Amazon CEO Jeff Bezos Accuses National Enquirer Of Extortion Over Personal Photos
Amazon CEO and Washington Post owner Jeff Bezos accused American Media Inc., the parent company of the National Enquirer, of extortion by threatening to publish potentially embarrassing personal photos of him if he did not stop an investigation into how the tabloid obtained other private photos and texts of him and his girlfriend.
In a blog post on the Medium.com website, Bezos revealed what he characterized as "extortion and blackmail" by publishing a series of emails he says were exchanged by his and AMI's attorneys.
"I was made an offer I couldn't refuse," wrote Bezos. "Or at least that's what the top people at the National Enquirer thought. I'm glad they thought that, because it emboldened them to put it all in writing."
The dispute, and the extraordinary release of an agreement apparently proposed by AMI, stems from the publication last month by the National Enquirer of a story about Bezos and an extramarital affair with former TV anchor Lauren Sanchez.
Bezos ordered his team of private investigators, led by security consultant Gavin de Becker, to find out how the National Enquirer had obtained intimate texts between himself and Sanchez.
In an email purportedly from AMI Chief Content Officer Dylan Howard, he writes to an attorney for De Becker that the company obtained "during our newsgathering" several other unpublished selfie photos of Bezos and Sanchez in sexually suggestive settings.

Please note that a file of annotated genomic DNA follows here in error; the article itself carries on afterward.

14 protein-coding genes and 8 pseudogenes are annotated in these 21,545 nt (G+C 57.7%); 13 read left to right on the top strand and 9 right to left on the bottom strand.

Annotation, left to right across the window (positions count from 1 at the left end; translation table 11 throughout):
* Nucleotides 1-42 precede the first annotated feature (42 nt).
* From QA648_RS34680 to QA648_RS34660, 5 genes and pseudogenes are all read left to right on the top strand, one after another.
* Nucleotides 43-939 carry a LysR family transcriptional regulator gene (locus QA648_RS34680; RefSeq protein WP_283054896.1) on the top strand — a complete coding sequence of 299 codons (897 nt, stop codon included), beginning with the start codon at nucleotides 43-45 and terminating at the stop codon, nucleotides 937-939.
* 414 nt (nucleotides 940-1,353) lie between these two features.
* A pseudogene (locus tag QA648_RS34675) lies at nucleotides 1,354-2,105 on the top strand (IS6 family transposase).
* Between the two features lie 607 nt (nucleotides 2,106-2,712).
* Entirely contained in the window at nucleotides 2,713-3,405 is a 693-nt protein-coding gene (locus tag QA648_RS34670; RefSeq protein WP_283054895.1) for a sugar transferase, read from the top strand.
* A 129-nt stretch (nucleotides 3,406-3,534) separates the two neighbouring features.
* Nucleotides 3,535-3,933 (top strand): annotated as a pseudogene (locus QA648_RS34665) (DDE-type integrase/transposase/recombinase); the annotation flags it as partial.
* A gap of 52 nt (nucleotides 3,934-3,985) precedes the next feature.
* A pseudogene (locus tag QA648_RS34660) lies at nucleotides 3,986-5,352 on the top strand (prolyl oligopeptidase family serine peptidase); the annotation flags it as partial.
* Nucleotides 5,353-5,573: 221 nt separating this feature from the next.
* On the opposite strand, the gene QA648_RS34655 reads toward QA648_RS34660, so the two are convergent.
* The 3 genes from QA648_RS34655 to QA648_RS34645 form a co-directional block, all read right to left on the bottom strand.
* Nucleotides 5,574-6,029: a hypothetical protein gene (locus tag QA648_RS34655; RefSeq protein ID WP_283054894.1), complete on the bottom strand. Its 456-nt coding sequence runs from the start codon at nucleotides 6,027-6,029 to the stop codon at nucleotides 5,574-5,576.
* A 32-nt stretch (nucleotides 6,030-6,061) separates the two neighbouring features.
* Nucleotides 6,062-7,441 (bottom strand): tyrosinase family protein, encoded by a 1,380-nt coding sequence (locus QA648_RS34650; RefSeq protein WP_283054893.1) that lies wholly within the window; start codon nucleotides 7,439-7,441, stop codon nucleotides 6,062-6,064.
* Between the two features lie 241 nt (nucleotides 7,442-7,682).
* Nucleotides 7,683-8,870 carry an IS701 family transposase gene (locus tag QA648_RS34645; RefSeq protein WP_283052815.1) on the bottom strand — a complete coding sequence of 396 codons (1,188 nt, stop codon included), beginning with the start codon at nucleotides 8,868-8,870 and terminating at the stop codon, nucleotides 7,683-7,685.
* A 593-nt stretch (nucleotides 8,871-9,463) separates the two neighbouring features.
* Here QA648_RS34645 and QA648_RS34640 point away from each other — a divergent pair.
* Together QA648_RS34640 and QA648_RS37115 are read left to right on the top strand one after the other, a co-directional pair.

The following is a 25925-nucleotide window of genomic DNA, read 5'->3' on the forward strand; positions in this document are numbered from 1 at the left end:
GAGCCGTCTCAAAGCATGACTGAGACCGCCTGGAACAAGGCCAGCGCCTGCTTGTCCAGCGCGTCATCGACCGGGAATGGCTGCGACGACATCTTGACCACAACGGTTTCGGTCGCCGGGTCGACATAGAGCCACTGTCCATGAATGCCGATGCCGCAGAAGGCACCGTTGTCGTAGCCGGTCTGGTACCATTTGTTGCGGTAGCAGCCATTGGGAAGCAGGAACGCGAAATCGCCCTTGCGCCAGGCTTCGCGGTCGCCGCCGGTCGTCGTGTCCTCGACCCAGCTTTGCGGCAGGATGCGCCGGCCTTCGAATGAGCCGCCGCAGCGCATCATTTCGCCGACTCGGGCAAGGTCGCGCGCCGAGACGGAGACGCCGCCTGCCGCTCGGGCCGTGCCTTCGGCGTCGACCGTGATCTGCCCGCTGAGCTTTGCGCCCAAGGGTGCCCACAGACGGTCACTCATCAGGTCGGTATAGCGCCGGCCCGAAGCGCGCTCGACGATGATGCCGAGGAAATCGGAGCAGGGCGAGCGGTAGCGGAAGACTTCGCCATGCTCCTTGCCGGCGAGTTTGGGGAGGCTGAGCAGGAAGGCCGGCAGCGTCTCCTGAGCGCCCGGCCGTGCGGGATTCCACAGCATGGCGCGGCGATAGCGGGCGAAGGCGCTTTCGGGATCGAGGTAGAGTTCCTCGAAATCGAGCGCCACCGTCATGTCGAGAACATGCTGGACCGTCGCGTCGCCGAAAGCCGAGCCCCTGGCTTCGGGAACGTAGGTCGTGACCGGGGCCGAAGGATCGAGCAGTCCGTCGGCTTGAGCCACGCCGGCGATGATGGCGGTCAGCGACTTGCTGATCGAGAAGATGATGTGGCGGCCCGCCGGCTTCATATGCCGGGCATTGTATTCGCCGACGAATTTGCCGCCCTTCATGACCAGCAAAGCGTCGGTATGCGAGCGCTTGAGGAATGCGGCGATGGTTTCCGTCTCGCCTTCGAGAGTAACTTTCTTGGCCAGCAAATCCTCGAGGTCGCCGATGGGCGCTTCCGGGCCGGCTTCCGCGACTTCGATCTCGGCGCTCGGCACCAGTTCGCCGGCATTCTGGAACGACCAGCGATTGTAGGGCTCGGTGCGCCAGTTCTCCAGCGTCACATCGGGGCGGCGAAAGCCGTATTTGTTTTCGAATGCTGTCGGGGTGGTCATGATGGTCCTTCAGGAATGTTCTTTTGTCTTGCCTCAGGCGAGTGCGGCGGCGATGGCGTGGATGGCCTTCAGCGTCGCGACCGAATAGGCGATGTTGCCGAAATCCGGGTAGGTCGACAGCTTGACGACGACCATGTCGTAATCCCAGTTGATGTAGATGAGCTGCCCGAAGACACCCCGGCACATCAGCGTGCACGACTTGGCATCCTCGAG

"...[In] the interests of expediating this situation, and with The Washington Post poised to publish unsubstantiated rumors of The National Enquirer's initial report, I wanted to describe to you the photo obtained during our newsgathering," Howard is quoted as saying.
After describing the photos in detail, Howard concludes, "It would give no editor pleasure to send this email. I hope common sense can prevail--and quickly."
Bezos wrote that AMI intends to publish the personal photos "unless Gavin de Becker and I make the specific false public statement to the press that we 'have no knowledge or basis for suggesting that AMI's coverage was politically motivated or influenced by political forces.' "
In another purported email, AMI Deputy General Counsel Jon Fine agrees not to publish or distribute the materials and to keep the agreement secret. But he also threatens to publish the photos if Bezos and his associates breach the agreement.
In his blog post, Bezos wrote that he's not playing along.
Here's how Bezos describes AMI's proposal:
"Be assured, no real journalists ever propose anything like what is happening here: I will not report embarrassing information about you if you do X for me. And if you don't do X quickly, I will report the embarrassing information."
Howard and Fine haven't responded to email requests for comment.
"These communications cement AMI's long-earned reputation for weaponizing journalistic privileges, hiding behind important protections, and ignoring the tenets and purpose of true journalism," Bezos wrote in his blog post. "Of course I don't want personal photos published, but I also won't participate in their well-known practice of blackmail, political favors, political attacks, and corruption. I prefer to stand up, roll this log over, and see what crawls out."